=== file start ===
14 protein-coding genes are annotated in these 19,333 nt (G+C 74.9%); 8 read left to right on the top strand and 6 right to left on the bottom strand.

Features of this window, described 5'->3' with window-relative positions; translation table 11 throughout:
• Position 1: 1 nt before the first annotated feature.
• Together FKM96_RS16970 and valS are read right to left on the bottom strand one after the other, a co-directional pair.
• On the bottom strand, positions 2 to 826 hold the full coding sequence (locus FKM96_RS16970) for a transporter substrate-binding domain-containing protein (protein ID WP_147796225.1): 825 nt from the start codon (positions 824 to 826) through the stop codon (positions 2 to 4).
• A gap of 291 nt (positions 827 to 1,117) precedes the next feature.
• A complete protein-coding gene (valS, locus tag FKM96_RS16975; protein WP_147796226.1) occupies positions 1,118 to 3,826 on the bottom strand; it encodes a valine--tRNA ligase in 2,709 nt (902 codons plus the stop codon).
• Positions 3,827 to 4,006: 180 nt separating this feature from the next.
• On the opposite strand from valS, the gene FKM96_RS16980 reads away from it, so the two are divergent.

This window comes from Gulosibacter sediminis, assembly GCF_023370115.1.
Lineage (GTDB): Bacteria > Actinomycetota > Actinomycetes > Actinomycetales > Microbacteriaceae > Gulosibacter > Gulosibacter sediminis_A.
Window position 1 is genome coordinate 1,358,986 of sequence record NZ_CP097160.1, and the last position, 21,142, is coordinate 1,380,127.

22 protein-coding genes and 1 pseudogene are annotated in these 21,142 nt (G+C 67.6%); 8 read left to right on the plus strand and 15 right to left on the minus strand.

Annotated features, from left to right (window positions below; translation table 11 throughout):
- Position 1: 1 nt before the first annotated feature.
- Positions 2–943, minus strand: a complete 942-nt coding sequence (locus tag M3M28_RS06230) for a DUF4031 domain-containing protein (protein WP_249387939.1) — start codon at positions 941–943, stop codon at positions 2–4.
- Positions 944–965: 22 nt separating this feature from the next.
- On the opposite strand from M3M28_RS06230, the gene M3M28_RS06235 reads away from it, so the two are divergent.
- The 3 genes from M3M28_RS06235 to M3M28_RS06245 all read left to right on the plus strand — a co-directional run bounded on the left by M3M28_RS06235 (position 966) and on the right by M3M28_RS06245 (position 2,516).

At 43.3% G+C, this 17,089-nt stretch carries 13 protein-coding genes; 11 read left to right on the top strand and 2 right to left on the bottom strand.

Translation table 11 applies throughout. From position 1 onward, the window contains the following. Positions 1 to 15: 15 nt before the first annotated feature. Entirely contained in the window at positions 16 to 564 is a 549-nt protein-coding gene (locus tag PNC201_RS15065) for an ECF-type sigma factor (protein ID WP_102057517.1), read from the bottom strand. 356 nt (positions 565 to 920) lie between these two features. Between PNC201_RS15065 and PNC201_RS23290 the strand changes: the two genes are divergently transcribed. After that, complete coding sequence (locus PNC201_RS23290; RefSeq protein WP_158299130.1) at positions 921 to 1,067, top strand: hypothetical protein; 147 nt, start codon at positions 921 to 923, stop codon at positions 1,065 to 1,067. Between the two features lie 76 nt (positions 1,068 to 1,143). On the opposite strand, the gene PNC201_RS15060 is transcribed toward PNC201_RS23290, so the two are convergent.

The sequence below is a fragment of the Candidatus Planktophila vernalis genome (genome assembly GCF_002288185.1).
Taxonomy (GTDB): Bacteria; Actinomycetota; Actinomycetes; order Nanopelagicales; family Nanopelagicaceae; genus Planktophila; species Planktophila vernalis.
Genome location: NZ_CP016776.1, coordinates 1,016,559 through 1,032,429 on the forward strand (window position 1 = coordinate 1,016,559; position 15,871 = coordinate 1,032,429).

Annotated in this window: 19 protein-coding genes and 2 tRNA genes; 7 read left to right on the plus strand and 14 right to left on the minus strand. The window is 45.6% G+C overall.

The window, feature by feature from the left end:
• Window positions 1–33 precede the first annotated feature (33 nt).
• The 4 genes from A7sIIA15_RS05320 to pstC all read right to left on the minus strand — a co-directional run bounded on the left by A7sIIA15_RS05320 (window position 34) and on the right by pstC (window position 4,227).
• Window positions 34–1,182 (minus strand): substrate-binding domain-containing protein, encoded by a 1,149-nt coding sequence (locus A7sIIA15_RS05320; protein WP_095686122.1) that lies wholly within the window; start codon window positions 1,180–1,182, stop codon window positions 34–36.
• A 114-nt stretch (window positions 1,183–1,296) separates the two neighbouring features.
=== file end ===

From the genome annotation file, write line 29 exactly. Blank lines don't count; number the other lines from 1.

• Window positions 34–1,182 (minus strand): substrate-binding domain-containing protein, encoded by a 1,149-nt coding sequence (locus A7sIIA15_RS05320; protein WP_095686122.1) that lies wholly within the window; start codon window positions 1,180–1,182, stop codon window positions 34–36.